As you can see, Resale Certificates are an important tool in closing negotiations and for the peace of mind of everyone involved in the transaction. Having an accurate resale package is vital to a smooth real estate transaction.

Rinaldo Acri-CEO Acri Commercial RealtyRinaldo Acri states, “Resale Certificates mean that the seller’s obligations are taken care of, the buyer knows all about the community they are joining, and the association board knows there are no account delinquencies.”

Contact Acri Community Realty for more information about working with a professional property management company and how we can make dealing with resale packages and other financial items easier on your board. Acri Community Realty has solutions.

Disclaimer: This content including advice provides generic information only. It is in no way a substitute for qualified legal opinion. Always consult a specialist or your own attorney for more information. Acri Community Realty does not claim responsibility for this information.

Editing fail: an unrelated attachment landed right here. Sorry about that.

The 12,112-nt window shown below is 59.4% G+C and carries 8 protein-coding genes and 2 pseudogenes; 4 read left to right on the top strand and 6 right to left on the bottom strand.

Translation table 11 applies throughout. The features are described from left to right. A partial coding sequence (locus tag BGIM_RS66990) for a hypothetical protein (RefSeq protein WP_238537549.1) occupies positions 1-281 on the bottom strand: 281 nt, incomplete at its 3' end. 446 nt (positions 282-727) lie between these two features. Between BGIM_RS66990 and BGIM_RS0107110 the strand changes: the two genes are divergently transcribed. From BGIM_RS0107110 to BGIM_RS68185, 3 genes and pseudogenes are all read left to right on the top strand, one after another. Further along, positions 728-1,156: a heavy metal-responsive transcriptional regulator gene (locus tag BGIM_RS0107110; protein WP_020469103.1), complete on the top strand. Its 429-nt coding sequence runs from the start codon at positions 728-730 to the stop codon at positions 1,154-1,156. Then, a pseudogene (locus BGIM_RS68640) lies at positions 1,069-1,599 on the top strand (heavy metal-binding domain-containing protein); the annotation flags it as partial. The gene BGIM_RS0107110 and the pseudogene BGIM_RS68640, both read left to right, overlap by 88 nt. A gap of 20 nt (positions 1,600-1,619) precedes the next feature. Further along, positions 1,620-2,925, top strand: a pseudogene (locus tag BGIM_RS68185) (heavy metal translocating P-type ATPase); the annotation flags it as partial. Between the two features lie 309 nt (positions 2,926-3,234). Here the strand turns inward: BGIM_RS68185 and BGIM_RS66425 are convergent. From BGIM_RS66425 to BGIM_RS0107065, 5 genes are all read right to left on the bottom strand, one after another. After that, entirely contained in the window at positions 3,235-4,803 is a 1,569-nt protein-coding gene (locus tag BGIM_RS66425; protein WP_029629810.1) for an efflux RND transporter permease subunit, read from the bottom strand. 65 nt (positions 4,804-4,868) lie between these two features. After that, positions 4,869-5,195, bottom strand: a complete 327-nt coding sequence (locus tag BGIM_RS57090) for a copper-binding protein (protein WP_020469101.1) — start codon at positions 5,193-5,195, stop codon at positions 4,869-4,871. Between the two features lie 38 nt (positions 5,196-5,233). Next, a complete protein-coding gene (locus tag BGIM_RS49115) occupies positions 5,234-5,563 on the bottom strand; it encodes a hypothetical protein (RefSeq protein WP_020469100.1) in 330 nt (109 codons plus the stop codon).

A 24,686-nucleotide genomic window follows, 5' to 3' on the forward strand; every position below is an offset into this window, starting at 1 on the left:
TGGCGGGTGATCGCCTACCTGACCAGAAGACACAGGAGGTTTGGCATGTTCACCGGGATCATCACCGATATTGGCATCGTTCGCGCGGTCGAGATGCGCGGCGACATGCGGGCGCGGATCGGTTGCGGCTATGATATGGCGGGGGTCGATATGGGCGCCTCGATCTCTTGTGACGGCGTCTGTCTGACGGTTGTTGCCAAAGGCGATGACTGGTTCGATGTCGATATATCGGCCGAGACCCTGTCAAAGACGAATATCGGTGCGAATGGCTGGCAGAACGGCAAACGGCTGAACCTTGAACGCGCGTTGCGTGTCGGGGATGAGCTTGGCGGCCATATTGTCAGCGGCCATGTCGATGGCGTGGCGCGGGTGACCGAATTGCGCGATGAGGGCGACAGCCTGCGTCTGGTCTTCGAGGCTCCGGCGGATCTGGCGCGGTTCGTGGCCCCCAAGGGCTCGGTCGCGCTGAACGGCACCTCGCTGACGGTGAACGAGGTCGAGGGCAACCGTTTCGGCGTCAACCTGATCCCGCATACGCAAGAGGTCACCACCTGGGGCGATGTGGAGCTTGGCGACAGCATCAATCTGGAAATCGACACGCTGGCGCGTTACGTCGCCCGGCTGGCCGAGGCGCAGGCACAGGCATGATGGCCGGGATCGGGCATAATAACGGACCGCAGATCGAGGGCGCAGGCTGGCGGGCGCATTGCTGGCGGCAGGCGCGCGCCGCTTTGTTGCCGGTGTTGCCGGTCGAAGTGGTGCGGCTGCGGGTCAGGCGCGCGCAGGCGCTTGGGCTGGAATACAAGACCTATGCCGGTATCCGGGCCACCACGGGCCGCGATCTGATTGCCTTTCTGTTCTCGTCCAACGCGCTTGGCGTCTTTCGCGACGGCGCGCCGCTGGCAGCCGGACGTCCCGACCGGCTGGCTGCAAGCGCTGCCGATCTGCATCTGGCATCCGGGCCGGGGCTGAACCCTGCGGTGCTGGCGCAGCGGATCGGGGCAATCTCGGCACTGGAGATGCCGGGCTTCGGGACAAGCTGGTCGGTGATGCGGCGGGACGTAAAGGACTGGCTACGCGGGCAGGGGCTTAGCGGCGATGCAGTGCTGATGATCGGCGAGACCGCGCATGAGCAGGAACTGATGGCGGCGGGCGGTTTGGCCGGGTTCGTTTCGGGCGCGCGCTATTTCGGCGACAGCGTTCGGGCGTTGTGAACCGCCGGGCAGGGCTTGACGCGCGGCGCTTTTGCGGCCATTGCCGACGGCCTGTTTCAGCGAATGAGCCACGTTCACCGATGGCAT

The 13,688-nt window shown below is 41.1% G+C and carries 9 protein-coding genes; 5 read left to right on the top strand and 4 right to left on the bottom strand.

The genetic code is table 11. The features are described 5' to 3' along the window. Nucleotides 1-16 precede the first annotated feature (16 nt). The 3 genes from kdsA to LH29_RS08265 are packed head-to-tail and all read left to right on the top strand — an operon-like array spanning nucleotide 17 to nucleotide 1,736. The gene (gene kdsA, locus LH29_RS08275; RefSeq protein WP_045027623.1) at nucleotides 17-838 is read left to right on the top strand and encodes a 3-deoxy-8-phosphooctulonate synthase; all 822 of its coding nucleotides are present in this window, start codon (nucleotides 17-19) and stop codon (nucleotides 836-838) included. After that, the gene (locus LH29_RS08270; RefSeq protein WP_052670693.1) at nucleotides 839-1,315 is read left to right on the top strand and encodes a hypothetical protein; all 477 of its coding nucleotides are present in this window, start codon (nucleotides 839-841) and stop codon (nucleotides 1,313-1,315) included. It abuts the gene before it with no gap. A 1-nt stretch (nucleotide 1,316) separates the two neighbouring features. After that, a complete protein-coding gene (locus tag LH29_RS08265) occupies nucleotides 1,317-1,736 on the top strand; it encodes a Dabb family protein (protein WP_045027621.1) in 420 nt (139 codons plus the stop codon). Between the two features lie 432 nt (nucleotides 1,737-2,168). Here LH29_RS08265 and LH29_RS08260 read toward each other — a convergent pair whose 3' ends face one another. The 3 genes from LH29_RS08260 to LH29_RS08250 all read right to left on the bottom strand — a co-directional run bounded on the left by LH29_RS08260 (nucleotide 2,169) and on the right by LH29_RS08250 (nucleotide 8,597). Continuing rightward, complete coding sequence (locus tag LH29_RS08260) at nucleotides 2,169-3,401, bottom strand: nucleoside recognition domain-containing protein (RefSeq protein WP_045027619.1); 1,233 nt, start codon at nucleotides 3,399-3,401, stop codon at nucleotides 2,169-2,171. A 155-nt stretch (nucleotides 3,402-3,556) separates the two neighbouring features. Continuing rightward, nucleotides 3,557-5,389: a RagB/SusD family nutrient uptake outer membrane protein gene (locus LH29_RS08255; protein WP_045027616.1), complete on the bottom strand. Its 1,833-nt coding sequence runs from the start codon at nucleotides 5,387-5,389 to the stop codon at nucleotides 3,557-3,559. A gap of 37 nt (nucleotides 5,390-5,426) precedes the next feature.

Acri Community RealtyAbout Acri Community Realty: Acri Community Realty, located in the Greater Pittsburgh Area, specializes in custom HOA and Condo property management solutions, scaled to fit your needs.

Acri is known for the great care and pride in the work done to protect and enhance the value of your investment. They have the privilege of managing a diverse portfolio of properties while caring for each and every home like it is their own.

If you’ve had any issues with your HOA or Condo that you’d like Acri to try and delve into, and possibly write about later contact us via our website at ⇒ Acri Community Realty. We are interested to hear about your experiences and how an association has helped or hurt.